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Josh Enjoys Seeing Close Encounters of the Third Kind Back on the Big Screen!

September 13th, 2017

About a week after seeing the new 3D release of James Cameron’s Terminator 2: Judgment Day, I got to see one of the 40th anniversary screenings of Close Encounters of the Third Kind.  I can’t believe this film is forty years old!!!  Close Encounters is one of my very favorite Steven Spielberg movies, and one of my favorite movies altogether. Getting to see it — for the very first time! — on the big screen, as it was meant to be seen, was a thrill!

I love that Close Encounters is NOT an action/adventure like most of Steven Spielberg’s movies are.  Close Encounters is a more cerebral drama, and a surprisingly dark one at that.  As an adult, the unpleasantness of Roy (Richard Dreyfuss) and Ronnie (Teri Garr)’s marriage is more painful than it is funny, and that the film ends with Roy’s having never reconciled with his wife and kids, and possibly never seeing them again, is almost shocking as the ending of a big-budget Steven Spielberg film.  I love Close Encounters for that.  I love it for its messiness, both literally in the way characters are constantly talking over from one another and for the surprisingly realistic mess of Roy and Ronnie’s house, and also for its messiness of storytelling in that not everything is explained or wrapped up in a bow at the end of the film.  But most of all I love the film for being an intelligent sci-fi drama, rather than a shoot-em-up.

While some of the forty-year-old visual effects in the film look a little dated, over-all I was very pleasantly surprised how well the effects held up on the big screen!  These old-style visuals were executed with tremendous care and artistry, and the vast majority of the film’s special effects looked dynamite.  What an achievement that these visual effects still look so great forty years later.  The mothership’s arrival at the end was suitably awe-inspiring, as it is supposed to be.  I’d only ever seen those moments before on TV.  Seeing the enormous mothership appear above Devil’s Tower on a huge screen was amazing.  (For more info on the effort that went into the film’s HD restoration, click here.)

There is a lot of memorable, haunting imagery in Close Encounters.  Seeing the film on the big screen emphasizes what an incredible job Steven Spielberg did directing this film.  The shot compositions are incredible.  I’ll never forget the images of Roy staring at the shaving cream in his hand; or the shot of Roy in front of the huge mountain he has created in his house, as Devil’s Tower appears on his small TV (see below); of the image of Barry’s mother Jillian running into the fields outside her house, chasing after her lost boy; or the just-mentioned iconic shots of the mothership appearing over Devil’s Tower… and so much more!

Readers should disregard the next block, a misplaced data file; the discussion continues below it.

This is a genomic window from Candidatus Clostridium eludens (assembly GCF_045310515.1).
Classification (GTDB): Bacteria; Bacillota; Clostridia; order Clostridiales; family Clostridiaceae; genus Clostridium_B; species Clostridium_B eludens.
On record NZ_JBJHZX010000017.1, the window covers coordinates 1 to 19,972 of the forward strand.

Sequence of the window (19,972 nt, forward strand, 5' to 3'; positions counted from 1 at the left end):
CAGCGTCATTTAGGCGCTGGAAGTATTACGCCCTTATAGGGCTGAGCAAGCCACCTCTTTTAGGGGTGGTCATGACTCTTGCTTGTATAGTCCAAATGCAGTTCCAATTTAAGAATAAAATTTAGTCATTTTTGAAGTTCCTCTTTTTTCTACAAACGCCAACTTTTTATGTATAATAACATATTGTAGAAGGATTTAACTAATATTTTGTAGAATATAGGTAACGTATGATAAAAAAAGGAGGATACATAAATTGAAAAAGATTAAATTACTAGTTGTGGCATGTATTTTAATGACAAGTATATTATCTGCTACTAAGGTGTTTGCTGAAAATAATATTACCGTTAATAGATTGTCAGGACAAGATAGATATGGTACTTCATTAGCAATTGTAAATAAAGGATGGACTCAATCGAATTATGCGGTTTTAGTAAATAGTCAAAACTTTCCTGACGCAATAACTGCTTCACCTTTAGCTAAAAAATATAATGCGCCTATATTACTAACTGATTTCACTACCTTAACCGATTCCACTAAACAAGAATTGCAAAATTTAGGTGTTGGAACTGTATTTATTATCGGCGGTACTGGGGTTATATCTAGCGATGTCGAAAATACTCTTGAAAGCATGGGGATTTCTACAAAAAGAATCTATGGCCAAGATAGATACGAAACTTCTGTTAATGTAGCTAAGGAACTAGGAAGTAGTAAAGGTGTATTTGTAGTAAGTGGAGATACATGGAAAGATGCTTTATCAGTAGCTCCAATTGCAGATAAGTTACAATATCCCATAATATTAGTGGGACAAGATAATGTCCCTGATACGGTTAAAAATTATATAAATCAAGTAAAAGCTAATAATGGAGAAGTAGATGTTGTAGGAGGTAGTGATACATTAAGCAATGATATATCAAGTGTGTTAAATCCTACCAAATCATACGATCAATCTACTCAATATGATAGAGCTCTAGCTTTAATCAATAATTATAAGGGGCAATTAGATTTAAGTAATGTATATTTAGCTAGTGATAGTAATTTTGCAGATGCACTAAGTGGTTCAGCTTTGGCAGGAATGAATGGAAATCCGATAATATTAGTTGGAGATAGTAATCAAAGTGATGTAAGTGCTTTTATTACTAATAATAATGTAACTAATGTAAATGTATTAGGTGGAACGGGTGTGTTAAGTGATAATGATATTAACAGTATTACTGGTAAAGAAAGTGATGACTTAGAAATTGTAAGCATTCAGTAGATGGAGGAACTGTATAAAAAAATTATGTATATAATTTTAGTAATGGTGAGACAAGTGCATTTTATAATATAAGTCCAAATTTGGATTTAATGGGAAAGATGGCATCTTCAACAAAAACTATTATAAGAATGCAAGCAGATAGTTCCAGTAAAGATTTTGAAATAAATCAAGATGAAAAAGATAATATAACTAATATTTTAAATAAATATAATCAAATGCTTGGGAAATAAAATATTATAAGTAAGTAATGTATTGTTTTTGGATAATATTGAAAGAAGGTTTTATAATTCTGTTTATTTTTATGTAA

As with T2, one of the great delights of seeing this film in the theatre was getting to hear the incredible score booming out from the theatre’s speakers.  John William’s score for the film isn’t one of his more famous works, but I adore it — it is majestic when it needs to be, and suspenseful and creepy when it needs to be.  And that iconic five-note theme: genius.  I have been humming it to myself for days.

The version of Close Encounters shown with this re-issue is the third cut of the film, created by Mr. Spielberg in 1998.  This was absolutely the right choice.  Mr. Spielberg was famously dissatisfied that the film was rushed to release by the studio, and in 1980 created a new “special edition” director’s cut of the film.  For the most part, Mr. Spielberg’s additions and adjustments were terrific enhancements of an already-great film.  However, at the studio’s request, new special effects shots were added to the end, showing glimpses of the inside of the mothership.  Mr. Spielberg has since emphatically stated that those additions were a mistake, and in that he is one hundred percent correct.  In 1998 Mr. Spielberg created a third cut of the film, preserving most of the changes made for his 1980 “special edition” but removing the additions to the ending.  That is the strongest version of the film in my opinion, and thankfully that is the version that was shown here.  (Click here for some more info on the different versions of Close Encounters.)

This 40th anniversary presentation included a short featurette, before the movie begins.  This is a fun little look back at the film, with some interesting recollections from Mr. Spielberg and others involved with making the film, and some cool-to-see behind-the-scenes footage.  We also get to hear from some other modern filmmakers, such as J.J. Abrams and Denis Villeneuve, talking about how Close Encounters impacted them.  The featurette is great, but as I have often commented in regards to these sorts of featurettes included with revival screenings, I wish this played at the END of the film, rather than at the beginning.  This featurette includes clips of some of the film’s most famous scenes, and as such would ruin the experience for any newbies in the audience.  Even for a fan of the film like myself, I’d rather enjoy the film first, without having some of its best moments pre-empted by this pre-film featurette.  This is my only complaint about this 40th anniversary re-release.

What a joy it is to get to see great films like these back on the big screen, where they belong!!  I’m glad I was able to get to see both of these re-releases, and I’d love for studios to do more of this sort of thing.

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